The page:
While the concept of multitargeted therapy is quite appealing, these regimens must be explored with caution. Early-phase investigations of idelalisib with R2 and entospletinib produced significant adverse events, requiring study closures.[45,46] In addition to understanding how to combine treatment with these agents safely and efficaciously, research efforts must incorporate sound correlative science. Through whole-exome sequencing, Woyach et al have already discovered mutations associated with resistance to ibrutinib in CLL.[77] The identification of other predictive biomarkers is imperative to tailor therapy effectively and to develop superior regimens for individual patients. Furthermore, this information may enable us to provide appropriate treatment options that are also financially prudent. Given the lengthy follow-up period required to achieve the traditional objectives of clinical trials, it is important to explore earlier, yet meaningful, surrogate endpoints. Residual positron emission tomography activity on post-induction imaging, the presence of minimal residual disease, and relapse within 2 years of chemoimmunotherapy have been associated with an inferior PFS and OS outcome; in contrast, the presence of a CR at 30 months has been correlated with a significantly reduced risk of progression in patients with follicular lymphoma.[78-81] By incorporating novel therapies into innovative clinical investigations, we may achieve significantly better outcomes and improve the outlook for patients with this incurable disease.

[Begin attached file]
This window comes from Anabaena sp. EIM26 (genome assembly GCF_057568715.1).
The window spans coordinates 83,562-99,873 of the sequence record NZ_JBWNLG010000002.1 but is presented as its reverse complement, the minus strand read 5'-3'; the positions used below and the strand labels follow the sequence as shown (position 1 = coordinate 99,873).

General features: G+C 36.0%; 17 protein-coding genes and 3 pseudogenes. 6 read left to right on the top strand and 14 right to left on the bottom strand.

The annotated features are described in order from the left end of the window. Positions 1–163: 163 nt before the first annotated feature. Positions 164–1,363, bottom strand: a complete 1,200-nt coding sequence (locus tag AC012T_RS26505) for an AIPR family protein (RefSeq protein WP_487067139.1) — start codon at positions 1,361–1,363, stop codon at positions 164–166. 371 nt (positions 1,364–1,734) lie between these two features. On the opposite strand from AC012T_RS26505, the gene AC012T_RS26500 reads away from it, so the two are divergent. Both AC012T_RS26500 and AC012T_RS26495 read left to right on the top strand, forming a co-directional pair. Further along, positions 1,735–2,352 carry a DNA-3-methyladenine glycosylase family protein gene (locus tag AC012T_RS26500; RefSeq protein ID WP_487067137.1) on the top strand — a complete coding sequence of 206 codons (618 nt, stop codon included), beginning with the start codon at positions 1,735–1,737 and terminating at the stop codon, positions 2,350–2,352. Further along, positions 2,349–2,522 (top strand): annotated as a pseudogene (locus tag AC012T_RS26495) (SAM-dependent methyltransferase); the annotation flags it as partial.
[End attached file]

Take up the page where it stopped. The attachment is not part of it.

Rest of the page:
Financial Disclosure:Dr. Ujjani has served on advisory boards for Genentech, Inc., and Pharmacyclics, Inc.